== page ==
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Association between patterns of leisure time physical activity and asthma control in adult patients

Title:

Association between patterns of leisure time physical activity and asthma control in adult patients

Bacon, Simon L. ORCID: https://orcid.org/0000-0001-7075-0358, Lemiere, Catherine, Moullec, Gregory, Ninot, Gregory, Pepin, Véronique and Lavoie, Kim L. (2015) Association between patterns of leisure time physical activity and asthma control in adult patients. BMJ Open Respiratory Research, 2 (1). e000083. ISSN 2052-4439

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Official URL: http://dx.doi.org/10.1136/bmjresp-2015-000083

Abstract

Background Physical activity has been shown to have various health benefits in patients with asthma, especially in children. However, there are still limited data on the nature of the association between physical activity and asthma control in adults.

Objective The objective of the current study was to determine the nature of the association between physical activity and asthma control, with particular emphasis on the intensity of the activity and seasonal variations.

Methods 643 adult patients with objectively confirmed asthma (mean age (SD)=53 (15) years, 60% women) were interviewed by telephone. Patients completed the asthma control questionnaire (ACQ), the asthma quality of life questionnaire, and a 1-year physical activity recall questionnaire to assess leisure time physical activity (LTPA).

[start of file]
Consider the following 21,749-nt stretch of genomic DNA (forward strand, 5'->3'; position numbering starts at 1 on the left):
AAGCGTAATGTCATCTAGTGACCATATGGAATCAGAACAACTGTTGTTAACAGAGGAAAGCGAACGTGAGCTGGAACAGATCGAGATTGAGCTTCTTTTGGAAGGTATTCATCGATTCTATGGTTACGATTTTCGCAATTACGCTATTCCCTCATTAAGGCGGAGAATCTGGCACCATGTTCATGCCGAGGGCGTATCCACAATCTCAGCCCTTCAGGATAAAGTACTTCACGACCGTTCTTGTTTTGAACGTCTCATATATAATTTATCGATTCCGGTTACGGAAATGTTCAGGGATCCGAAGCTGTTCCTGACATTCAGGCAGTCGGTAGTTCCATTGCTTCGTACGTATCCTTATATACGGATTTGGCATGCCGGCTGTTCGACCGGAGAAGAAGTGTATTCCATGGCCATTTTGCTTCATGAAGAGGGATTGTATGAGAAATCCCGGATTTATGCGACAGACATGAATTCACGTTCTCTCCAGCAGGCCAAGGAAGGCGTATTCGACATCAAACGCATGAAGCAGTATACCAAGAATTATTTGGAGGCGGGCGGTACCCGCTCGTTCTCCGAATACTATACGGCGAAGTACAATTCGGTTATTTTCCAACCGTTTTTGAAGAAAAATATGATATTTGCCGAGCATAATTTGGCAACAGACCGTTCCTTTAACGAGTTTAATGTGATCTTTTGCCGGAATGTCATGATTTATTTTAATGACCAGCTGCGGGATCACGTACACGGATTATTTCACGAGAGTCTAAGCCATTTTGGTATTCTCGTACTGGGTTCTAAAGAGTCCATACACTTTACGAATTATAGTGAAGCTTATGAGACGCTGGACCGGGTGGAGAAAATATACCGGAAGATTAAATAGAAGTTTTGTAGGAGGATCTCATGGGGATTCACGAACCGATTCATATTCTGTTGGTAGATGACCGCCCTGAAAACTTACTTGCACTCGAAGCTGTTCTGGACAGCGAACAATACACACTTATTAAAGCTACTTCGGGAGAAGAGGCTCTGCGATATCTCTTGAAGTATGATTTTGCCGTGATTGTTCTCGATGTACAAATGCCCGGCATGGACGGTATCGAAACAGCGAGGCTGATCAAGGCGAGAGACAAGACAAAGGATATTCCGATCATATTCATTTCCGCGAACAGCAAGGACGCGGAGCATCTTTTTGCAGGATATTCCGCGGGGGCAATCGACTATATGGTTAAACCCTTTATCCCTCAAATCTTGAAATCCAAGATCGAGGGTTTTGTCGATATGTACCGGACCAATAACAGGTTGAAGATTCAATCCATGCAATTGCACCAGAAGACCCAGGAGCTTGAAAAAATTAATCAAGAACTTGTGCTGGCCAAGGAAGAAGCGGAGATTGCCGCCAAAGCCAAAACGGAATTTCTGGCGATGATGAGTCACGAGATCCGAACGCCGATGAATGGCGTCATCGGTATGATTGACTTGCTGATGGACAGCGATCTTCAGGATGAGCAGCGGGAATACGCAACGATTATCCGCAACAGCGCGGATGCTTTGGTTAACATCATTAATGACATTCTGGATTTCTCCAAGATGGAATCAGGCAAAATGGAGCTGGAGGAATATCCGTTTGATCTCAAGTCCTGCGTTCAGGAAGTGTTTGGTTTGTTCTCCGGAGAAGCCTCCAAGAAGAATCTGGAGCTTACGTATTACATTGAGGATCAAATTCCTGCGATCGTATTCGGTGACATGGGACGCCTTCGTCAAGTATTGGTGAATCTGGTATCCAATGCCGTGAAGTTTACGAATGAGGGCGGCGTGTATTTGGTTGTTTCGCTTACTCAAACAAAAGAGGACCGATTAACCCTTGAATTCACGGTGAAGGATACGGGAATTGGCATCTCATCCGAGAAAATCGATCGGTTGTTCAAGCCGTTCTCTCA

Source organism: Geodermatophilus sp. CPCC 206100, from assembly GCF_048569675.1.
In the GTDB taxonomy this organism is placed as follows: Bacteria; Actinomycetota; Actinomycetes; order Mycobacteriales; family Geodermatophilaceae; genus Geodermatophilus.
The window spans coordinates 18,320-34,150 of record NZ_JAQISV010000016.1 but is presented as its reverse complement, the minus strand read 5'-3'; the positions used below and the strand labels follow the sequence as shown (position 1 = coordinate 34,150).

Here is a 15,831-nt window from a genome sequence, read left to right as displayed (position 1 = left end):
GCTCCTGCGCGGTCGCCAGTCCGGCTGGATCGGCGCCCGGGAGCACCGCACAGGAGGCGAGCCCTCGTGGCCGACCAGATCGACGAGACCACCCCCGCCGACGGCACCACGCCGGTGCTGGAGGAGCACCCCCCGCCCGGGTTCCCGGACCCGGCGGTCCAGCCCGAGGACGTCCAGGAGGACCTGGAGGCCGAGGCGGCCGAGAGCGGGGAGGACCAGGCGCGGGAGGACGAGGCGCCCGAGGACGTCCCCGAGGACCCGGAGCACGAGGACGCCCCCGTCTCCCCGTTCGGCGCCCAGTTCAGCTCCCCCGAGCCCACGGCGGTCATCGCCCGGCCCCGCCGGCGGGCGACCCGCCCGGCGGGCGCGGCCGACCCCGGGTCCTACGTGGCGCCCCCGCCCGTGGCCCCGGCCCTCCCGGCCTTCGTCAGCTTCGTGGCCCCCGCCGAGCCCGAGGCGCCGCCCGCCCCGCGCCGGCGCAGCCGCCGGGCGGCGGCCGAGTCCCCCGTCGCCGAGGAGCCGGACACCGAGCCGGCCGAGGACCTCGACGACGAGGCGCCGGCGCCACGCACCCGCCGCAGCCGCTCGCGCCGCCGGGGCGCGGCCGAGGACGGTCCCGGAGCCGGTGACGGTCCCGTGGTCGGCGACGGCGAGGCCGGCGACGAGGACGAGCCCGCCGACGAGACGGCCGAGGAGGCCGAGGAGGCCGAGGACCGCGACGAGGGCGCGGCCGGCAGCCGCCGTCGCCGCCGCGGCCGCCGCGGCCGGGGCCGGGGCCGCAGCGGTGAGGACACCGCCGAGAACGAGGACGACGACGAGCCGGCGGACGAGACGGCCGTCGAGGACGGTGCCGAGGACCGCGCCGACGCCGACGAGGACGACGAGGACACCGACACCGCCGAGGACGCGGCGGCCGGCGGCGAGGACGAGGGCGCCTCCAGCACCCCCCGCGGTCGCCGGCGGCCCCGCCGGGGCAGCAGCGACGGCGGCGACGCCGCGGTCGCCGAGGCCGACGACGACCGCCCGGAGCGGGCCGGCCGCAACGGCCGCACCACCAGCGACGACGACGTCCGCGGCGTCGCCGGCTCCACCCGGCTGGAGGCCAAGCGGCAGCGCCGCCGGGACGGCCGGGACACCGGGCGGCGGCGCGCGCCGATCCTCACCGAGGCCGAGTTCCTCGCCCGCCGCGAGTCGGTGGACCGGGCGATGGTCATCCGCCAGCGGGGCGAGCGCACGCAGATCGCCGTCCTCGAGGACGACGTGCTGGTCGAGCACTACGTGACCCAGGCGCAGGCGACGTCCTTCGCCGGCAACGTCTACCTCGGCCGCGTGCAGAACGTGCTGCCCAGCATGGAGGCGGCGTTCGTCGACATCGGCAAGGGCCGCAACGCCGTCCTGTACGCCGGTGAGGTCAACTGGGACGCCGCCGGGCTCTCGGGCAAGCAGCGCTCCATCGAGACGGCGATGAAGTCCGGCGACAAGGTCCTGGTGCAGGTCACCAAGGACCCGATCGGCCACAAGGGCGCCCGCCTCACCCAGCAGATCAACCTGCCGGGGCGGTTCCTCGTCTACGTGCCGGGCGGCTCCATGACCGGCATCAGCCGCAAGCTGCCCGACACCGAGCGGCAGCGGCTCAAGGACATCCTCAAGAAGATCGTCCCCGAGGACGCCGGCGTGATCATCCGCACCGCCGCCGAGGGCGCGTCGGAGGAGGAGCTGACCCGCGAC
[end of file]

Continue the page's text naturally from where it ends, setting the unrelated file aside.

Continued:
Results Total LTPA was related to control (β (95% CI)=−0.013 (−0.030 to 0.006)), with those doing recommended levels of LTPA being nearly 2.5 times more likely to have good control compared with inactive patients. Analysis of seasonal exercise habits found that winter LTPA (β=−0.027 (−0.048 to −0.006)) was more strongly associated with ACQ scores than summer LTPA (β=−0.019 (−0.037 to −0.001)). Adjustment for age, sex, season of assessment, inhaled corticosteroid (ICS) dose, body mass index, and current smoking status reduced the strength of the relationships.

Conclusions Data indicate that higher levels of LTPA are associated with better levels of asthma control in adult patients with asthma, and that this seems to be more pronounced among asthmatics who do the recommended levels of exercise.

Divisions:Concordia University > Faculty of Arts and Science > Exercise Science
Item Type:Article
Refereed:Yes
Authors:Bacon, Simon L. and Lemiere, Catherine and Moullec, Gregory and Ninot, Gregory and Pepin, Véronique and Lavoie, Kim L.
Journal or Publication:BMJ Open Respiratory Research
Date:2015
Funders:
  • Concordia Open Access Author Fund
Digital Object Identifier (DOI):10.1136/bmjresp-2015-000083
ID Code:982238
Deposited By: DANIELLE DENNIE
Deposited On:17 Mar 2017 20:30
Last Modified:18 Jan 2018 17:54
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